Each Ph.D. candidate must submit a written dissertation proposal (approximately 10-15 pages long), which must be approved by the candidate’s Reading Committee. The proposal should be written and submitted before the student undertakes the bulk of the dissertation research. It establishes the background, feasibility and interest of the proposed research, and it details the procedures for accomplishing it in a timely manner.
A dissertation proposal will clearly specify the leading research questions and hypotheses, the data relevant to answering those research questions, the theoretical framework and the methods of analysis. It will provide a brief literature review, elucidating the relationship of the proposed research to other current research, and a clear work plan. The proposal should also present and interpret progress to date if the research is already underway. Finally, it should briefly discuss any research costs involved and the anticipated sources of funding.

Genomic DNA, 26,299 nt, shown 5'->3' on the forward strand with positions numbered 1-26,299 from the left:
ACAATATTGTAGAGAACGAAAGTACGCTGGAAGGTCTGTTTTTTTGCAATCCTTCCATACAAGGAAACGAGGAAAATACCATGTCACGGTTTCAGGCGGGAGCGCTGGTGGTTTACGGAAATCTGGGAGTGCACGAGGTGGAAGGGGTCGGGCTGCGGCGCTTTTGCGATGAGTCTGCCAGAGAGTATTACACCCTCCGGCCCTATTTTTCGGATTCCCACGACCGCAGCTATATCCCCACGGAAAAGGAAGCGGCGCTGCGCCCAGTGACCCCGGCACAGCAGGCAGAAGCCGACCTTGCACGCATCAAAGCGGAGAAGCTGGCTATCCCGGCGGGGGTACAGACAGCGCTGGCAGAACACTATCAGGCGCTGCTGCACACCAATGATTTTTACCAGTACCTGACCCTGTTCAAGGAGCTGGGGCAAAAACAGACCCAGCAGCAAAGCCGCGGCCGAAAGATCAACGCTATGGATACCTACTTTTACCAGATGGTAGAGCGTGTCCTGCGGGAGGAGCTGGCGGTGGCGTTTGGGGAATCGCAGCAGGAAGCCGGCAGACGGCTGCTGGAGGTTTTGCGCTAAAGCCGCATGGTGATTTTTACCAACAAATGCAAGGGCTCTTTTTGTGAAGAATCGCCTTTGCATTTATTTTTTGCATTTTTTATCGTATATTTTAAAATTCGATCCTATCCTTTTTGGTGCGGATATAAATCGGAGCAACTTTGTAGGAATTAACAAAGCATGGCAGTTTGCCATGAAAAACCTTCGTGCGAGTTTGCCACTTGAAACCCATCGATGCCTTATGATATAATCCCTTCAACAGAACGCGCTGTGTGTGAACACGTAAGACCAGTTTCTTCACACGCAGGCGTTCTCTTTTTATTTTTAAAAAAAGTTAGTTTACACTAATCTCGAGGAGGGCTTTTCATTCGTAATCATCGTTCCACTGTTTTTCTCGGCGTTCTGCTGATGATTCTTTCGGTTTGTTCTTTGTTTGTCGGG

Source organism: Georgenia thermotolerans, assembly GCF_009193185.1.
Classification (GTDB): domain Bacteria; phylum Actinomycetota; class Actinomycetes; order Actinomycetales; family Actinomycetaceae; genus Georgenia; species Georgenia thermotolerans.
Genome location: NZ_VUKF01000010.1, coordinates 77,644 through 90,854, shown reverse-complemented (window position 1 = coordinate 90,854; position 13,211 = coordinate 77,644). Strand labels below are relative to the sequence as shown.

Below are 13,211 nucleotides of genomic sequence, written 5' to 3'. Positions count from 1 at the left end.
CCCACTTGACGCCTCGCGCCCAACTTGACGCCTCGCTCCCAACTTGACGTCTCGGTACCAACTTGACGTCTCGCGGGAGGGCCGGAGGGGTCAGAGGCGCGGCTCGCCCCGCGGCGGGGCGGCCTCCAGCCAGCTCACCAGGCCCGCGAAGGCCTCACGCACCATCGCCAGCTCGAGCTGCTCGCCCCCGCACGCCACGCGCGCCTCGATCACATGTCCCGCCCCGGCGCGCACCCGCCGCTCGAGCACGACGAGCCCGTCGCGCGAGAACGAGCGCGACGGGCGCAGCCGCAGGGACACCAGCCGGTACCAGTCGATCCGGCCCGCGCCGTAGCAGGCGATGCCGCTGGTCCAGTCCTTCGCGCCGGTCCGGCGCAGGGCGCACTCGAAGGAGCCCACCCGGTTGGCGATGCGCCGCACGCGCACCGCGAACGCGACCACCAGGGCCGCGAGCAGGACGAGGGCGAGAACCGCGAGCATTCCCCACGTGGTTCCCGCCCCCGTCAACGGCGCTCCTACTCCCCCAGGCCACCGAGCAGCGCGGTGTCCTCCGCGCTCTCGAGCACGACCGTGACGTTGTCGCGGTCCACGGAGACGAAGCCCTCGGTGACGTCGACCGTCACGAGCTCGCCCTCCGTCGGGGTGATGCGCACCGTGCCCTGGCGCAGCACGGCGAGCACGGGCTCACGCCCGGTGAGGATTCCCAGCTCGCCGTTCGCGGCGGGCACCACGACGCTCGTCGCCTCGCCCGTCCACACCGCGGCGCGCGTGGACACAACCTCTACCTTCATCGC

The written proposal is modeled on the project description for an NSF Doctoral Dissertation Research Improvement Grant (DDRIG) in Linguistics. The project description is a major part of the full grant application, so the dissertation proposal can serve as a stepping stone towards a complete DDRIG application, if desired. For those who choose not to seek NSF funding, the proposal format will still be helpful for other types of fellowship and funding applications.
An example of a dissertation proposal that was also submitted for an NSF DDRIG:
After the approval of the written dissertation proposal, each student is required to meet with their reading committee plus one or more faculty members who are not members of the reading committee, who can provide a fresh perspective on the research. The purpose of the meeting is to provide the student with further guidance on how best to undertake the dissertation research and complete the dissertation in a timely matter. Topics to be discussed might include priorities among possible research avenues, the best formulation of the research questions and hypotheses, the design of experimental, corpus, or field studies, sources of research funding, and the preparation of grant applications.
For More Information
Further details about the dissertation proposal and the proposal meeting, including timeline for completion and the selection of additional faculty for the proposal meeting, can be found in the PhD Handbook available via the Resources for Graduate Students web page.